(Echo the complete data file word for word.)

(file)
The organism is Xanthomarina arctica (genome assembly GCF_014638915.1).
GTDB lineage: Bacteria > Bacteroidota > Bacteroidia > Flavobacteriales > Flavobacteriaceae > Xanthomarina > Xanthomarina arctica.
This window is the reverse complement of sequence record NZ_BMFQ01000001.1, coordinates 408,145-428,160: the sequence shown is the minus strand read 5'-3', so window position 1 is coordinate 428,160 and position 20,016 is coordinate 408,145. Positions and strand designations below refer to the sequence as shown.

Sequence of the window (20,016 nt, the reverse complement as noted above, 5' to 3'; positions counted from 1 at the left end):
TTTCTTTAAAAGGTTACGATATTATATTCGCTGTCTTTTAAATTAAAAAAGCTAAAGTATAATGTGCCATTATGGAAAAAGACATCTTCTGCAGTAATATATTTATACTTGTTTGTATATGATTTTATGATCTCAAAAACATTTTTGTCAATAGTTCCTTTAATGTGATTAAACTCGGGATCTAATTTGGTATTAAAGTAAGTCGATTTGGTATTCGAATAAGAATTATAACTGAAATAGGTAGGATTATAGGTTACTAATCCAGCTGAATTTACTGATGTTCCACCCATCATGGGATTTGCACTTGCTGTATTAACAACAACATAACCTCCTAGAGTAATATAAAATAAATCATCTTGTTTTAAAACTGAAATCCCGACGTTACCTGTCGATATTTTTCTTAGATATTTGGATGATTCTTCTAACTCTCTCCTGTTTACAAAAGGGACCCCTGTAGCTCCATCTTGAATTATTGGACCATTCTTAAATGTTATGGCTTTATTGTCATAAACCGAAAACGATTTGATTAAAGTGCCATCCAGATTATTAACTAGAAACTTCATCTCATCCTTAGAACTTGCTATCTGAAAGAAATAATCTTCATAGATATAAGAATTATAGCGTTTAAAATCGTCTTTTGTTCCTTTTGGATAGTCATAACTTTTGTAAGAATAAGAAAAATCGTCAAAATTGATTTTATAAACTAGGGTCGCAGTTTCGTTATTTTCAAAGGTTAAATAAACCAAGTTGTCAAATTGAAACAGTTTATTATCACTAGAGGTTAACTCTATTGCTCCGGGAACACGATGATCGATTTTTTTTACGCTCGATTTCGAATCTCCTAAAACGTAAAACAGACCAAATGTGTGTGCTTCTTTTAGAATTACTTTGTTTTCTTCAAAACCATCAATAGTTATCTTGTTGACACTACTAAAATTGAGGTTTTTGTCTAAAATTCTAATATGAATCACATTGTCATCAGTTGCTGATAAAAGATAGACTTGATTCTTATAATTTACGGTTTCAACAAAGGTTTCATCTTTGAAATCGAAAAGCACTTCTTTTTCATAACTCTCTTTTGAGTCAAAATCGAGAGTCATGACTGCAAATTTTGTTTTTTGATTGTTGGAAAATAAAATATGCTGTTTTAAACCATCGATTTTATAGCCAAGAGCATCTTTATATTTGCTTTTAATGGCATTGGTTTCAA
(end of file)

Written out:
The organism is Xanthomarina arctica (genome assembly GCF_014638915.1).
GTDB lineage: Bacteria > Bacteroidota > Bacteroidia > Flavobacteriales > Flavobacteriaceae > Xanthomarina > Xanthomarina arctica.
This window is the reverse complement of sequence record NZ_BMFQ01000001.1, coordinates 408,145-428,160: the sequence shown is the minus strand read 5'-3', so window position 1 is coordinate 428,160 and position 20,016 is coordinate 408,145. Positions and strand designations below refer to the sequence as shown.

Sequence of the window (20,016 nt, the reverse complement as noted above, 5' to 3'; positions counted from 1 at the left end):
TTTCTTTAAAAGGTTACGATATTATATTCGCTGTCTTTTAAATTAAAAAAGCTAAAGTATAATGTGCCATTATGGAAAAAGACATCTTCTGCAGTAATATATTTATACTTGTTTGTATATGATTTTATGATCTCAAAAACATTTTTGTCAATAGTTCCTTTAATGTGATTAAACTCGGGATCTAATTTGGTATTAAAGTAAGTCGATTTGGTATTCGAATAAGAATTATAACTGAAATAGGTAGGATTATAGGTTACTAATCCAGCTGAATTTACTGATGTTCCACCCATCATGGGATTTGCACTTGCTGTATTAACAACAACATAACCTCCTAGAGTAATATAAAATAAATCATCTTGTTTTAAAACTGAAATCCCGACGTTACCTGTCGATATTTTTCTTAGATATTTGGATGATTCTTCTAACTCTCTCCTGTTTACAAAAGGGACCCCTGTAGCTCCATCTTGAATTATTGGACCATTCTTAAATGTTATGGCTTTATTGTCATAAACCGAAAACGATTTGATTAAAGTGCCATCCAGATTATTAACTAGAAACTTCATCTCATCCTTAGAACTTGCTATCTGAAAGAAATAATCTTCATAGATATAAGAATTATAGCGTTTAAAATCGTCTTTTGTTCCTTTTGGATAGTCATAACTTTTGTAAGAATAAGAAAAATCGTCAAAATTGATTTTATAAACTAGGGTCGCAGTTTCGTTATTTTCAAAGGTTAAATAAACCAAGTTGTCAAATTGAAACAGTTTATTATCACTAGAGGTTAACTCTATTGCTCCGGGAACACGATGATCGATTTTTTTTACGCTCGATTTCGAATCTCCTAAAACGTAAAACAGACCAAATGTGTGTGCTTCTTTTAGAATTACTTTGTTTTCTTCAAAACCATCAATAGTTATCTTGTTGACACTACTAAAATTGAGGTTTTTGTCTAAAATTCTAATATGAATCACATTGTCATCAGTTGCTGATAAAAGATAGACTTGATTCTTATAATTTACGGTTTCAACAAAGGTTTCATCTTTGAAATCGAAAAGCACTTCTTTTTCATAACTCTCTTTTGAGTCAAAATCGAGAGTCATGACTGCAAATTTTGTTTTTTGATTGTTGGAAAATAAAATATGCTGTTTTAAACCATCGATTTTATAGCCAAGAGCATCTTTATATTTGCTTTTAATGGCATTGGTTTCAA